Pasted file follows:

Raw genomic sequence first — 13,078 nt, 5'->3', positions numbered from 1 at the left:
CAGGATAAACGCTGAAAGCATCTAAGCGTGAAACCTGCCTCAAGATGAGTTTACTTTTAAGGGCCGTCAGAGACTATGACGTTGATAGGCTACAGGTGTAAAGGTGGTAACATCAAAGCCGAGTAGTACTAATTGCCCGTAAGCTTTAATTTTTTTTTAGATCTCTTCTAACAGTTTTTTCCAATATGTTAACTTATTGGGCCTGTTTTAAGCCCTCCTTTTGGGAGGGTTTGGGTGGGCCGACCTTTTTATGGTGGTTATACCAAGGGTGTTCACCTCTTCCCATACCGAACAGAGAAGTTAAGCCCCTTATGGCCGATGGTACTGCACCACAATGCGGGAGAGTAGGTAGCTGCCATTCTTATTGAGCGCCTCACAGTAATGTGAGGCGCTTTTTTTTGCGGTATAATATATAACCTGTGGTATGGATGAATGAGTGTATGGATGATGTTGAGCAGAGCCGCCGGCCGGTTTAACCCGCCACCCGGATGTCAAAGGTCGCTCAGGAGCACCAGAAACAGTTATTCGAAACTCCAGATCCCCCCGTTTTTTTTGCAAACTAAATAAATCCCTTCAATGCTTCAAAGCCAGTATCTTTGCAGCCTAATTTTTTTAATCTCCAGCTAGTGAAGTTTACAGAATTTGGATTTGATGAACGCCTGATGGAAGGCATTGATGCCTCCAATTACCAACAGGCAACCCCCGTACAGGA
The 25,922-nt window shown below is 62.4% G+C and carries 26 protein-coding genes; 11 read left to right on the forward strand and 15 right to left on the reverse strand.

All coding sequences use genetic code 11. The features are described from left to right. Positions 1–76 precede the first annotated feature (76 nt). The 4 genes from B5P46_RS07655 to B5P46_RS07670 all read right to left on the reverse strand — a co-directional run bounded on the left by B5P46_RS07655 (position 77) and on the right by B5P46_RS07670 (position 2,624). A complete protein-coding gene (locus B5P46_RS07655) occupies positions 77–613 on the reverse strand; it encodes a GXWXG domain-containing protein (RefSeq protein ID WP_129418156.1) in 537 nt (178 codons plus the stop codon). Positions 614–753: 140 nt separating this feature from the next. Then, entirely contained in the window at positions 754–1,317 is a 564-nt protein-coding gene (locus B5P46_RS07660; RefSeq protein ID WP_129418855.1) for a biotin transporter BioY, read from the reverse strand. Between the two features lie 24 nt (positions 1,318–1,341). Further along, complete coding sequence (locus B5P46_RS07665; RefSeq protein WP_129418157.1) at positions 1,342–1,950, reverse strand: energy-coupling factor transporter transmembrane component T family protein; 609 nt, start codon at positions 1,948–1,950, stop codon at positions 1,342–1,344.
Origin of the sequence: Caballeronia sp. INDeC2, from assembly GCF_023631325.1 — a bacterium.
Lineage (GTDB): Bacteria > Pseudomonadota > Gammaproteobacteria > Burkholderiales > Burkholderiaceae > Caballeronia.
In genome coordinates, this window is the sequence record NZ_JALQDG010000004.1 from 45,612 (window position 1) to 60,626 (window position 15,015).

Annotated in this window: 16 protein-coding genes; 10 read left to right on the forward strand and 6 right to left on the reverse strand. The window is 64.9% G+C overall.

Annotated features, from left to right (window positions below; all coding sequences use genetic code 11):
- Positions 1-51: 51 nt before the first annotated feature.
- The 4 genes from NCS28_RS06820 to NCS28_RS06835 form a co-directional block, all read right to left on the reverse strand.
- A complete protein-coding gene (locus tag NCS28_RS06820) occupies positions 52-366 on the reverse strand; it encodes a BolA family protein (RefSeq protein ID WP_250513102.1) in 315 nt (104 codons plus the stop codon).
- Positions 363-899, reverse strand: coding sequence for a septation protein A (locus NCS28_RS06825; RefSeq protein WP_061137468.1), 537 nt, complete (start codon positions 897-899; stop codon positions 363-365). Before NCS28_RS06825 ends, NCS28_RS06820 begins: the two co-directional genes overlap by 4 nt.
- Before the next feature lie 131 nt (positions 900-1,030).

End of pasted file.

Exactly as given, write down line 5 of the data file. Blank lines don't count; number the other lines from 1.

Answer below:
Origin of the sequence: Caballeronia sp. INDeC2, from assembly GCF_023631325.1 — a bacterium.